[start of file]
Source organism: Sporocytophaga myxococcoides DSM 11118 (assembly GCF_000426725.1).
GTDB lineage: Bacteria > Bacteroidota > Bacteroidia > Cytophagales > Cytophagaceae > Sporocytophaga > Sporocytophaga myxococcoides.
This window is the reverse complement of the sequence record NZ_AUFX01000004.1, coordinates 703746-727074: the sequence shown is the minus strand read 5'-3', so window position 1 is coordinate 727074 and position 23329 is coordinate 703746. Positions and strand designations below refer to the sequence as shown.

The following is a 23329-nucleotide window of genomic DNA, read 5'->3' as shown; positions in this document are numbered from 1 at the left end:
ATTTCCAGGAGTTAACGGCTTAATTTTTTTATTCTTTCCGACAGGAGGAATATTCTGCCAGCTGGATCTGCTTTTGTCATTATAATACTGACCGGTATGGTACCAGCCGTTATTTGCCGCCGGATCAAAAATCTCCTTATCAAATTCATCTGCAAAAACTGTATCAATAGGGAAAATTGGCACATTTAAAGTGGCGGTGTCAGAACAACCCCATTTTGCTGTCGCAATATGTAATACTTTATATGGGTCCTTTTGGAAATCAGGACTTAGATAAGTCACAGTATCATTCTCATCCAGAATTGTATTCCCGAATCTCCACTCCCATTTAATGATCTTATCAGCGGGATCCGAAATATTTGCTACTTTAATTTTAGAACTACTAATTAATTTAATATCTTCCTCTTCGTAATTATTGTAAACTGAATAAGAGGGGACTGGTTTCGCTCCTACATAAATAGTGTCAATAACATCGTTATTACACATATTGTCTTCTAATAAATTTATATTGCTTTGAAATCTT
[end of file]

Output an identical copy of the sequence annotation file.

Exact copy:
Source organism: Sporocytophaga myxococcoides DSM 11118 (assembly GCF_000426725.1).
GTDB lineage: Bacteria > Bacteroidota > Bacteroidia > Cytophagales > Cytophagaceae > Sporocytophaga > Sporocytophaga myxococcoides.
This window is the reverse complement of the sequence record NZ_AUFX01000004.1, coordinates 703746-727074: the sequence shown is the minus strand read 5'-3', so window position 1 is coordinate 727074 and position 23329 is coordinate 703746. Positions and strand designations below refer to the sequence as shown.

The following is a 23329-nucleotide window of genomic DNA, read 5'->3' as shown; positions in this document are numbered from 1 at the left end:
ATTTCCAGGAGTTAACGGCTTAATTTTTTTATTCTTTCCGACAGGAGGAATATTCTGCCAGCTGGATCTGCTTTTGTCATTATAATACTGACCGGTATGGTACCAGCCGTTATTTGCCGCCGGATCAAAAATCTCCTTATCAAATTCATCTGCAAAAACTGTATCAATAGGGAAAATTGGCACATTTAAAGTGGCGGTGTCAGAACAACCCCATTTTGCTGTCGCAATATGTAATACTTTATATGGGTCCTTTTGGAAATCAGGACTTAGATAAGTCACAGTATCATTCTCATCCAGAATTGTATTCCCGAATCTCCACTCCCATTTAATGATCTTATCAGCGGGATCCGAAATATTTGCTACTTTAATTTTAGAACTACTAATTAATTTAATATCTTCCTCTTCGTAATTATTGTAAACTGAATAAGAGGGGACTGGTTTCGCTCCTACATAAATAGTGTCAATAACATCGTTATTACACATATTGTCTTCTAATAAATTTATATTGCTTTGAAATCTT